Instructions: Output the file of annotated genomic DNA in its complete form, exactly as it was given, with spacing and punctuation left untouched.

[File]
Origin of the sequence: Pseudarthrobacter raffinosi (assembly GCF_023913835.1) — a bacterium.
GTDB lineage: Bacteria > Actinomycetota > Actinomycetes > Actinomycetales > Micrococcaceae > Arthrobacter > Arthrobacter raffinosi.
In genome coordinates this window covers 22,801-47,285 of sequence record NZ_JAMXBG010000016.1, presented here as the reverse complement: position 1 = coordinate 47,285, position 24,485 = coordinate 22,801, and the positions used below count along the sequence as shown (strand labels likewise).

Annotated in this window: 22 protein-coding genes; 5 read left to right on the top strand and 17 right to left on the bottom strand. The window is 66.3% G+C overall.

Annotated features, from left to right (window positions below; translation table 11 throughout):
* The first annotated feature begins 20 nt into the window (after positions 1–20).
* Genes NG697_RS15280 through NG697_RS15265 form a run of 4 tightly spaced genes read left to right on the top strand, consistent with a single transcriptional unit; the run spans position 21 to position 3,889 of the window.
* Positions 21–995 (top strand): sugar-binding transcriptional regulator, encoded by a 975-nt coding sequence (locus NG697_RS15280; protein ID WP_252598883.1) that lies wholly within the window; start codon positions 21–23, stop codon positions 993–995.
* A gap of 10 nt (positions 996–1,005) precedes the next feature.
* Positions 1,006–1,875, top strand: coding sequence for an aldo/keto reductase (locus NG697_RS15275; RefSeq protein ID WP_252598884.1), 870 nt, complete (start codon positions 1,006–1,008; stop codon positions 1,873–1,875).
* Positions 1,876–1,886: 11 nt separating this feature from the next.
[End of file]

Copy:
Origin of the sequence: Pseudarthrobacter raffinosi (assembly GCF_023913835.1) — a bacterium.
GTDB lineage: Bacteria > Actinomycetota > Actinomycetes > Actinomycetales > Micrococcaceae > Arthrobacter > Arthrobacter raffinosi.
In genome coordinates this window covers 22,801-47,285 of sequence record NZ_JAMXBG010000016.1, presented here as the reverse complement: position 1 = coordinate 47,285, position 24,485 = coordinate 22,801, and the positions used below count along the sequence as shown (strand labels likewise).

Annotated in this window: 22 protein-coding genes; 5 read left to right on the top strand and 17 right to left on the bottom strand. The window is 66.3% G+C overall.

Annotated features, from left to right (window positions below; translation table 11 throughout):
* The first annotated feature begins 20 nt into the window (after positions 1–20).
* Genes NG697_RS15280 through NG697_RS15265 form a run of 4 tightly spaced genes read left to right on the top strand, consistent with a single transcriptional unit; the run spans position 21 to position 3,889 of the window.
* Positions 21–995 (top strand): sugar-binding transcriptional regulator, encoded by a 975-nt coding sequence (locus NG697_RS15280; protein ID WP_252598883.1) that lies wholly within the window; start codon positions 21–23, stop codon positions 993–995.
* A gap of 10 nt (positions 996–1,005) precedes the next feature.
* Positions 1,006–1,875, top strand: coding sequence for an aldo/keto reductase (locus NG697_RS15275; RefSeq protein ID WP_252598884.1), 870 nt, complete (start codon positions 1,006–1,008; stop codon positions 1,873–1,875).
* Positions 1,876–1,886: 11 nt separating this feature from the next.